• Topically in the treatment of premalignant keratosis of
skin

Floxuridine

• Floxuridine is a fluorinated pyrimidine monophosphate
analogue of 5-fluoro-2′-deoxyuridine-5′-phosphate (FUDR-MP) with antineoplastic
activity.

• As an antimetabolite, floxuridine inhibits thymidylate
synthase, resulting in disruption of DNA synthesis and cytotoxicity

• This agent is also metabolized to fluorouracil and other
metabolites that can be incorporated into RNA and inhibit the utilization of
preformed uracil in RNA synthesis

• Floxuridine (FUDR) is a pyrimidine analogue used as an
antineoplastic agent

• Used to treat hepatic metastases of gastrointestinal
adenocarcinomas and for palliation in malignant neoplasms of the liver and
gastrointestinal tract

Cytarabine

• Cytarabine is used in the treatment of acute myelogenous
leukemia and CML

• This drug is a deoxycytidine analog

• It is active following intracellular activation to the
nucleotide metabolite ara-CTP.

• The resulting ara-CTP is incorporated into DNA resulting
in chain termination and inhibition of DNA synthesis and function

• Resistance can occur because of decreased activation or
transport and increased catabolic breakdown

• Metabolic breakdown within the GI tract leads to poor
bioavailability

• Toxicities include myelosuppression, leukopenia and
thrombocytopenia, nausea and vomiting anorexia, diarrhea, and mucositis

Azathioprine

• Azathioprine is in a class of medications called immunosuppressants

• Azathioprine for the treatment of autoimmune disorders is
significantly associated with an increased risk for developing acute myeloid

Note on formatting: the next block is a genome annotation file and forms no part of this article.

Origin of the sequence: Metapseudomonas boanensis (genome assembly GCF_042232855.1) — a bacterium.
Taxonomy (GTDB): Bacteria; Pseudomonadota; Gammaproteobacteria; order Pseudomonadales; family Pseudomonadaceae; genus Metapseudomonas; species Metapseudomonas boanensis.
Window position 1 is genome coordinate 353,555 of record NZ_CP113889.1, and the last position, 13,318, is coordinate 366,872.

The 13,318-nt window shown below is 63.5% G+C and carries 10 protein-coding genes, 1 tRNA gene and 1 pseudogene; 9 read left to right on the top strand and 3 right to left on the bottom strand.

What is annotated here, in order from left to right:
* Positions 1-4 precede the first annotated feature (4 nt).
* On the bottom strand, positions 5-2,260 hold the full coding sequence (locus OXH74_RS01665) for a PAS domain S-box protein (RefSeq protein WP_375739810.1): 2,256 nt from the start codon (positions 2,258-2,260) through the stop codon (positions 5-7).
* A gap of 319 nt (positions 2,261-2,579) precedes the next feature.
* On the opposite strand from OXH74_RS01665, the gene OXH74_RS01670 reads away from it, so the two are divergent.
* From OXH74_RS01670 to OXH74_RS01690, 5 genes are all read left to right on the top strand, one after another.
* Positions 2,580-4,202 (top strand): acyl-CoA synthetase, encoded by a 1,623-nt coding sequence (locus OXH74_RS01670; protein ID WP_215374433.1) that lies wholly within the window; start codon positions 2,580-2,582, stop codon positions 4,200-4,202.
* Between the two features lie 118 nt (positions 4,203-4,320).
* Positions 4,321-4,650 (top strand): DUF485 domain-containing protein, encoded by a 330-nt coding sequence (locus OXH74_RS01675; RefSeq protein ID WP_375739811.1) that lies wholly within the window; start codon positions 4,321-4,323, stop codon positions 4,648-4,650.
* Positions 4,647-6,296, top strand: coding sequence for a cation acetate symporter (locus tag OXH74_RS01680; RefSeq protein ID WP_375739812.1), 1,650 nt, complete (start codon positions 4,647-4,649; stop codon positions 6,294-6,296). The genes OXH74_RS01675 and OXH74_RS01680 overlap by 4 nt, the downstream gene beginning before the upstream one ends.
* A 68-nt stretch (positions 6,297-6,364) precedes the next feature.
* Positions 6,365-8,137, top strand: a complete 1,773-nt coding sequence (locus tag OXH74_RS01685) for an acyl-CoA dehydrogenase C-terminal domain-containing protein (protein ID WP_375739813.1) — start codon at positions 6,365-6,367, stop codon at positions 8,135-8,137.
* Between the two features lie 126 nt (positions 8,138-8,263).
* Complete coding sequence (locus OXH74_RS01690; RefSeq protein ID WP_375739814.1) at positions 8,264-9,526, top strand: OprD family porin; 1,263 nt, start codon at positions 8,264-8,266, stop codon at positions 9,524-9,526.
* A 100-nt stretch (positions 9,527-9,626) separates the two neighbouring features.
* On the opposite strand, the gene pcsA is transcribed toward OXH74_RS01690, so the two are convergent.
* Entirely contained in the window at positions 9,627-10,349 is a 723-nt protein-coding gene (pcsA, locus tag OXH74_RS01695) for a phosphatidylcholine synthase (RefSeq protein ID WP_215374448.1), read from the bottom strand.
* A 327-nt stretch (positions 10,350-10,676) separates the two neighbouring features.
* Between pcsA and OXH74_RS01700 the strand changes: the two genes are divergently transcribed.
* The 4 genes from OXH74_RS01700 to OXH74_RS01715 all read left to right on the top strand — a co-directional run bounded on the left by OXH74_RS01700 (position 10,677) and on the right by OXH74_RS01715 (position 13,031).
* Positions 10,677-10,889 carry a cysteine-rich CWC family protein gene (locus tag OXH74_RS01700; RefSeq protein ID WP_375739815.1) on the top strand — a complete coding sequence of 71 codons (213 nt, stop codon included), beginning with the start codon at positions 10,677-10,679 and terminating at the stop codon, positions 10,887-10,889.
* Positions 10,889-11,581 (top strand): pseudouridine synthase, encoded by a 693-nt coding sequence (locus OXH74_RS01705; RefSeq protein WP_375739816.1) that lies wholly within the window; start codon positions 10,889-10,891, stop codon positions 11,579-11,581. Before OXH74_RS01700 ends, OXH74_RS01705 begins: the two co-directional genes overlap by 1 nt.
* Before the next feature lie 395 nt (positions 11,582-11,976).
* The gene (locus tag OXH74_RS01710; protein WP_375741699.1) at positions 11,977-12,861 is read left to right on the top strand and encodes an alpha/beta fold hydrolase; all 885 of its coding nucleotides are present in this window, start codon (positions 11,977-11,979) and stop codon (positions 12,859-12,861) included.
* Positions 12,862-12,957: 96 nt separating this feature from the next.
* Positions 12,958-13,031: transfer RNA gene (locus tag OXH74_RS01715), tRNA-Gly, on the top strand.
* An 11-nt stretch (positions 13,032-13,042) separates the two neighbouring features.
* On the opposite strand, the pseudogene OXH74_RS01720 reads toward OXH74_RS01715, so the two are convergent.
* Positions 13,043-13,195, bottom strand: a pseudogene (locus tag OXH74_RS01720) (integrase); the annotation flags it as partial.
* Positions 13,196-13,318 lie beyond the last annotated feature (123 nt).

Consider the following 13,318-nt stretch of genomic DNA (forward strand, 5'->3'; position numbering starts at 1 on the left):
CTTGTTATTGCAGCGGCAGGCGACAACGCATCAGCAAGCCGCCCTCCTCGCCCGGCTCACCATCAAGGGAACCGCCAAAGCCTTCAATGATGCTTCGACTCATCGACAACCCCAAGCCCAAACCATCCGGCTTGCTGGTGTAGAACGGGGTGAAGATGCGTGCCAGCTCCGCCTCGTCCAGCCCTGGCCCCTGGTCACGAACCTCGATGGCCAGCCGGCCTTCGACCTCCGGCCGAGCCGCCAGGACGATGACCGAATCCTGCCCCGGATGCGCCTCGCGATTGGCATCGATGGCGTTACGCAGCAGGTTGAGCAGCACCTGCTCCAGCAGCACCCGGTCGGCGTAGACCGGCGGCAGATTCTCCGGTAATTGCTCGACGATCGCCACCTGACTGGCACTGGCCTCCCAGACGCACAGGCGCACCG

leukemia (AML)

Antibiotics

Dactinomycin

Bleomycin

• Bleomycin is a glycopeptide antibiotic complex isolated
from Streptomyces verticillus

Mitomycin

Daunorubicin

• Daunorubicin is used to treat leukemia and other cancers.
It belongs to a class of drugs known as anthracyclines and works by slowing or
stopping the growth of cancer cells.

Doxorubicin

• Doxorubicin is a type of chemotherapy drug called an
anthracycline.

It slows or stops the growth of cancer cells by blocking an
enzyme called topo isomerase II

• Acute lymphoblastic leukemia (ALL)

• Acute myeloblastic leukemia (AML)

• Bone sarcoma

• Breast cancer

Plant products

• Podophyllotoxin, obtained from the resin of the May apple,
podophyllum peltatum has antineoplastic activity but is highly toxic.

• This lignin inhibits mitosis by destroying the structural
organization of the mitotic apparatus. The newer analogues of podophyllotoxin
eg., Etoposide are much better antineoplastic agents. This drug will inhibit
topoisomerase II unlike podophyllotoxin

Etoposide

Use:

• In combination with other chemotherapeutic agents

• It is the first choice treatment for small cell lung
cancer

• In refractory testicular tumors, acute non-lymphocytic
leukemia, Hodgkin’s disease, non-Hodgkin’s lymphomas and Kaposi’s sarcoma.

Toxicity: –bone
marrow suppression, alopecia, nausea and vomiting.

Vinca
Alkaloids

• Are a family of important antitumor agents from plants.

• Isolated from periwinkle ‘Catharanthus rosea’.